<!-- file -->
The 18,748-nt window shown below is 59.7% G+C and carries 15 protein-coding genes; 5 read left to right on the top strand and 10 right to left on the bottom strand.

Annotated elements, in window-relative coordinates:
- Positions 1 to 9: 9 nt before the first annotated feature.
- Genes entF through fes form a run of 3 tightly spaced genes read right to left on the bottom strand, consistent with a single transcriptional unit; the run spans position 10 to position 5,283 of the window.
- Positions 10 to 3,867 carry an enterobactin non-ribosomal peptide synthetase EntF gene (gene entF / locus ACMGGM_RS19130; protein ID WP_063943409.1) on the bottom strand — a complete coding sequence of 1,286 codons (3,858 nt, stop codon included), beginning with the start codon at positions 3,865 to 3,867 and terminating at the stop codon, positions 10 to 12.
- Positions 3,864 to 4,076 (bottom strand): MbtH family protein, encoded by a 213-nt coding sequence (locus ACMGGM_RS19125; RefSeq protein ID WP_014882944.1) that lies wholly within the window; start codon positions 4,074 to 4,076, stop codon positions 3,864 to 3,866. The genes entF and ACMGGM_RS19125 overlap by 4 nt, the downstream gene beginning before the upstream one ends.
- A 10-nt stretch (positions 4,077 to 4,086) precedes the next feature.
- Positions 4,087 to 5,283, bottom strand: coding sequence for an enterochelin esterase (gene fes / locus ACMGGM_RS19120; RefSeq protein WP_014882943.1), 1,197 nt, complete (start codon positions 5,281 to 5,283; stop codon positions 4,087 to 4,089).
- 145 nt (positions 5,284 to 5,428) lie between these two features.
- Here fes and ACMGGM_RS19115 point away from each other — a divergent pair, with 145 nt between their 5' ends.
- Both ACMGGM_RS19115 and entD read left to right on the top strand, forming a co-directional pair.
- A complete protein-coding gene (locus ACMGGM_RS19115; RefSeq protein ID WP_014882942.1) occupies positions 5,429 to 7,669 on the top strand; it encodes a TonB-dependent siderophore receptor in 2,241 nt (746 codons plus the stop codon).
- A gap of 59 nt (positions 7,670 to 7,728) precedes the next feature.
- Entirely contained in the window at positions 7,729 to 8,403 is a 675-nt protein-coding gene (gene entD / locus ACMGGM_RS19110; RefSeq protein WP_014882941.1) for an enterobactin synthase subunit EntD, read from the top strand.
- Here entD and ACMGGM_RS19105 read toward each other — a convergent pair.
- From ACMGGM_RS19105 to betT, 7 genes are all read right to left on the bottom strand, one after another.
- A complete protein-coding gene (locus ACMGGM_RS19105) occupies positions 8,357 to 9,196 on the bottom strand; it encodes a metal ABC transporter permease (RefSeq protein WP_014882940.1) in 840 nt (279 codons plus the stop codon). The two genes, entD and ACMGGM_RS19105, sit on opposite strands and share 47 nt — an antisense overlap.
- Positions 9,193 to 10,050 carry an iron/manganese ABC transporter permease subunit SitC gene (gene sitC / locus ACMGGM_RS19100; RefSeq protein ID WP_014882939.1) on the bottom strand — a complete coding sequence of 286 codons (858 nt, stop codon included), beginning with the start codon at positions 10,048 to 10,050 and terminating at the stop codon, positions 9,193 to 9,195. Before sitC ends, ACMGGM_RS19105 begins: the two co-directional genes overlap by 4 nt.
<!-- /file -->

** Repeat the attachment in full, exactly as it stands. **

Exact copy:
The 18,748-nt window shown below is 59.7% G+C and carries 15 protein-coding genes; 5 read left to right on the top strand and 10 right to left on the bottom strand.

Annotated elements, in window-relative coordinates:
- Positions 1 to 9: 9 nt before the first annotated feature.
- Genes entF through fes form a run of 3 tightly spaced genes read right to left on the bottom strand, consistent with a single transcriptional unit; the run spans position 10 to position 5,283 of the window.
- Positions 10 to 3,867 carry an enterobactin non-ribosomal peptide synthetase EntF gene (gene entF / locus ACMGGM_RS19130; protein ID WP_063943409.1) on the bottom strand — a complete coding sequence of 1,286 codons (3,858 nt, stop codon included), beginning with the start codon at positions 3,865 to 3,867 and terminating at the stop codon, positions 10 to 12.
- Positions 3,864 to 4,076 (bottom strand): MbtH family protein, encoded by a 213-nt coding sequence (locus ACMGGM_RS19125; RefSeq protein ID WP_014882944.1) that lies wholly within the window; start codon positions 4,074 to 4,076, stop codon positions 3,864 to 3,866. The genes entF and ACMGGM_RS19125 overlap by 4 nt, the downstream gene beginning before the upstream one ends.
- A 10-nt stretch (positions 4,077 to 4,086) precedes the next feature.
- Positions 4,087 to 5,283, bottom strand: coding sequence for an enterochelin esterase (gene fes / locus ACMGGM_RS19120; RefSeq protein WP_014882943.1), 1,197 nt, complete (start codon positions 5,281 to 5,283; stop codon positions 4,087 to 4,089).
- 145 nt (positions 5,284 to 5,428) lie between these two features.
- Here fes and ACMGGM_RS19115 point away from each other — a divergent pair, with 145 nt between their 5' ends.
- Both ACMGGM_RS19115 and entD read left to right on the top strand, forming a co-directional pair.
- A complete protein-coding gene (locus ACMGGM_RS19115; RefSeq protein ID WP_014882942.1) occupies positions 5,429 to 7,669 on the top strand; it encodes a TonB-dependent siderophore receptor in 2,241 nt (746 codons plus the stop codon).
- A gap of 59 nt (positions 7,670 to 7,728) precedes the next feature.
- Entirely contained in the window at positions 7,729 to 8,403 is a 675-nt protein-coding gene (gene entD / locus ACMGGM_RS19110; RefSeq protein WP_014882941.1) for an enterobactin synthase subunit EntD, read from the top strand.
- Here entD and ACMGGM_RS19105 read toward each other — a convergent pair.
- From ACMGGM_RS19105 to betT, 7 genes are all read right to left on the bottom strand, one after another.
- A complete protein-coding gene (locus ACMGGM_RS19105) occupies positions 8,357 to 9,196 on the bottom strand; it encodes a metal ABC transporter permease (RefSeq protein WP_014882940.1) in 840 nt (279 codons plus the stop codon). The two genes, entD and ACMGGM_RS19105, sit on opposite strands and share 47 nt — an antisense overlap.
- Positions 9,193 to 10,050 carry an iron/manganese ABC transporter permease subunit SitC gene (gene sitC / locus ACMGGM_RS19100; RefSeq protein ID WP_014882939.1) on the bottom strand — a complete coding sequence of 286 codons (858 nt, stop codon included), beginning with the start codon at positions 10,048 to 10,050 and terminating at the stop codon, positions 9,193 to 9,195. Before sitC ends, ACMGGM_RS19105 begins: the two co-directional genes overlap by 4 nt.